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Thursday, January 12, 2012

Snow causing numerous Catholic school closings in N.H.

UPON SEEING the closing and merging of many schools by the Archdiocese of Philadelphia, one has to wonder why this is being done and what could have stopped it.
With the emergence of the charter schools throughout the city, declining enrollment was to be expected and, of course, increased tuition is always a factor. One factor not brought up by the blue-ribbon commission is the refusal of the Catholic Church to help their own. Growing up Catholic all my life has allowed me to see the church and its vast array of charitable efforts throughout the world.

An early-morning snowstorm in New Hampshire has already caused numerous school closings and delays.
At the Statehouse, House Speaker William O'Brien has canceled legislative business for Thursday.
The snow is expected to mix with or change to sleet and freezing rain over southern New Hampshire.
Here are the list of Archdiocese of Philadelphia's school closings/mergers, announced Jan. 6:
St. Michael the Archangel, Levittown, merges with Our Lady of Grace, Penndel at the Penndel site.
St. Mark, Bristol, merges with St. Ephrem, Bensalem, at the Bensalem site.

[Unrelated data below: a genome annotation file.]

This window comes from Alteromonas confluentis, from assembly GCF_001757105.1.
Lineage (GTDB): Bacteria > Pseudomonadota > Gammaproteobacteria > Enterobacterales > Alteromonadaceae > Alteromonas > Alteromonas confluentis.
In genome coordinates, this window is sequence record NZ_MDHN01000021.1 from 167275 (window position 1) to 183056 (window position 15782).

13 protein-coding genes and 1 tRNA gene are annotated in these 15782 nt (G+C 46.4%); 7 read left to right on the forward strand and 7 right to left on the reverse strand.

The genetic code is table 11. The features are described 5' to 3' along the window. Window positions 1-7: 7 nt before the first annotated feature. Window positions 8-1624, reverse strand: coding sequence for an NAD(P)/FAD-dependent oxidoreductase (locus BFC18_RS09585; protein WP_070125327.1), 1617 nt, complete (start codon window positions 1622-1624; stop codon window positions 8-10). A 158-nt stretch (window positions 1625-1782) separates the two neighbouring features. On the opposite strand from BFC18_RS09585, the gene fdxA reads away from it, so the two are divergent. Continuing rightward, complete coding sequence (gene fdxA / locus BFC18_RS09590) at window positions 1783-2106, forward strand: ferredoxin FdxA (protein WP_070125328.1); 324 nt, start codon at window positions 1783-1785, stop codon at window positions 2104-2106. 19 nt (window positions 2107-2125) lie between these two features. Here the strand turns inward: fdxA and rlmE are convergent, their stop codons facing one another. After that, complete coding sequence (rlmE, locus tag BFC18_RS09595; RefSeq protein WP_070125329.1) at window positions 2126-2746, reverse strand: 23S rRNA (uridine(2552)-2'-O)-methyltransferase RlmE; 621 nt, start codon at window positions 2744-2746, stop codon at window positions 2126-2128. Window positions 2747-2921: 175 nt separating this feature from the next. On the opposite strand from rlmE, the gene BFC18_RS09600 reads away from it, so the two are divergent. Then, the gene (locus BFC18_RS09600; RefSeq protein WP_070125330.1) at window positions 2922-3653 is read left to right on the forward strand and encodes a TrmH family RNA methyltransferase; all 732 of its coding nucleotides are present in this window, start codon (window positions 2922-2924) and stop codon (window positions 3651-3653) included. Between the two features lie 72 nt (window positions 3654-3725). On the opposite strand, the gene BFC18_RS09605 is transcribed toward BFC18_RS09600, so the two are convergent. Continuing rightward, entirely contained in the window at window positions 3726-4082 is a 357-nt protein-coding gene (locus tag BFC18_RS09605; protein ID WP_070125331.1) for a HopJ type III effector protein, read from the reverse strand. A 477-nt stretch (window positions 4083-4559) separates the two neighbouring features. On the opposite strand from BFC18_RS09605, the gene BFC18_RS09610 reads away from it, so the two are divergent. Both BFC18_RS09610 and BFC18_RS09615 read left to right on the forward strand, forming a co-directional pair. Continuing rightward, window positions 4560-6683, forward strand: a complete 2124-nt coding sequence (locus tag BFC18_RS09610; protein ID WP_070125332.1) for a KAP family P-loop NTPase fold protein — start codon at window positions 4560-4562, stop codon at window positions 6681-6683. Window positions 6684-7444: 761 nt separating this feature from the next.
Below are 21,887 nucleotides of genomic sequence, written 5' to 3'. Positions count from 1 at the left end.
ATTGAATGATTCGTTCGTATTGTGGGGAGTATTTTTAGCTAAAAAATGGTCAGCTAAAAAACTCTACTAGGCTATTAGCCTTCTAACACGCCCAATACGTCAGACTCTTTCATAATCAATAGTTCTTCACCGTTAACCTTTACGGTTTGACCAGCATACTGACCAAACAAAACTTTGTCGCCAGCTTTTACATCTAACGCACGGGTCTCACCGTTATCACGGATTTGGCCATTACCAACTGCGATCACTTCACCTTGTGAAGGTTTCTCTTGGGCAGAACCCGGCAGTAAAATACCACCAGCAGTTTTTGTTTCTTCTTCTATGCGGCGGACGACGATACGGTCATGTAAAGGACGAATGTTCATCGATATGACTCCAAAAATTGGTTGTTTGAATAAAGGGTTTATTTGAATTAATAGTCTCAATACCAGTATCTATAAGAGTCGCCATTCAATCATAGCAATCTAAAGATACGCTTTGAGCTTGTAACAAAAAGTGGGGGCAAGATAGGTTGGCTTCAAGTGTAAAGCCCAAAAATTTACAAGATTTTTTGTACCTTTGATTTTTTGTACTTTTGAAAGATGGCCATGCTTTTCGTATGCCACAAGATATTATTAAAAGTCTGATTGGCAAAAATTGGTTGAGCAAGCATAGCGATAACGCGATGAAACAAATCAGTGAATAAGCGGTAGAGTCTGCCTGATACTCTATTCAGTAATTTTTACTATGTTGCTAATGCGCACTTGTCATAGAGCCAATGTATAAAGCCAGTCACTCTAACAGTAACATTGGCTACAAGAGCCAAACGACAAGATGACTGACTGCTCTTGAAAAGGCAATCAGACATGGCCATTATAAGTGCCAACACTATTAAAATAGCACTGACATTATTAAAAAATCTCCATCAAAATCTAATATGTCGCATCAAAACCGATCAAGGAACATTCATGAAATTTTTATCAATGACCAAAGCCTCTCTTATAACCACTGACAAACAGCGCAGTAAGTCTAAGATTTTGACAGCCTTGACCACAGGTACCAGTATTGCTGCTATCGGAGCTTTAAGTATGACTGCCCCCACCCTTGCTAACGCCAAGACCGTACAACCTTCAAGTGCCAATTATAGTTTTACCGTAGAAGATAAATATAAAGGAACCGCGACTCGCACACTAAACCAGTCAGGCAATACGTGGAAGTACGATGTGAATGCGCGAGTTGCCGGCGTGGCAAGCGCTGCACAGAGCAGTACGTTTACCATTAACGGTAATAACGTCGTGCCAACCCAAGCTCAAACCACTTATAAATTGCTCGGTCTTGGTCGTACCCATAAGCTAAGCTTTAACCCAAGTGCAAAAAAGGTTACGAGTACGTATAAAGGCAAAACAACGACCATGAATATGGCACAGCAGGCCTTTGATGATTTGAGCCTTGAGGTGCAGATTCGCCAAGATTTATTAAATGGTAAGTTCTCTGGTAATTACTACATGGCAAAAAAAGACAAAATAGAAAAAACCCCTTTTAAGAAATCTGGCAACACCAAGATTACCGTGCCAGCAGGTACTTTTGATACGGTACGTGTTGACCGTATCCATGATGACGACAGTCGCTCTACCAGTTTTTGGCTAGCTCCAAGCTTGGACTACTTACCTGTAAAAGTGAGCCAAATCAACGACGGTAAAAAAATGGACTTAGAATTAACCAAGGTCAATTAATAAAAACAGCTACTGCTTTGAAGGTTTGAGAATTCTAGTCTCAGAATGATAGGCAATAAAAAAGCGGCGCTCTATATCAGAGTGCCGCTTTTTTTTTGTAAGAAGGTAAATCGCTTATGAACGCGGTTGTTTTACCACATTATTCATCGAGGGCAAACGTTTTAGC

Assumption BVM, Feasterville, merges with St. Bede the Venerable, Holland, at the Holland site.
Holy Trinity, Morrisville, merges with St. John the Evangelist, Lower Makefield, at the Lower Makefield site.
On Dec 14th, parents, teachers, community members, and the CTU Community Board (Coalition of the CTU and community groups, including TSJ), w/ support from Occupy Chicago, shut down the Board of Education meeting. A big shout out to TSJ members who attended the vigil in front the Board on Dec. 13, slept out on the sidewalk in front of CPS Headquarters in the rain, brought the campers food and coffee, showed up before 6 Am with more coffee and spirit, and attended the Board meeting.
Lay Catholic females not only represent a large portion of the Archdiocese's population, we also are a huge percentage of decision-makers when it comes to being consumers of Catholic education.
Those of us who are mothers make up a majority of the Archdiocese's customers. Yet, they thought it acceptable to provide only a 6 percent voice to us on their commission.
This begs the question: What consideration was given to the unique perspective that lay female Catholics have (from the perspective of members of the faith community as well as the consumer base) in the commission's findings?

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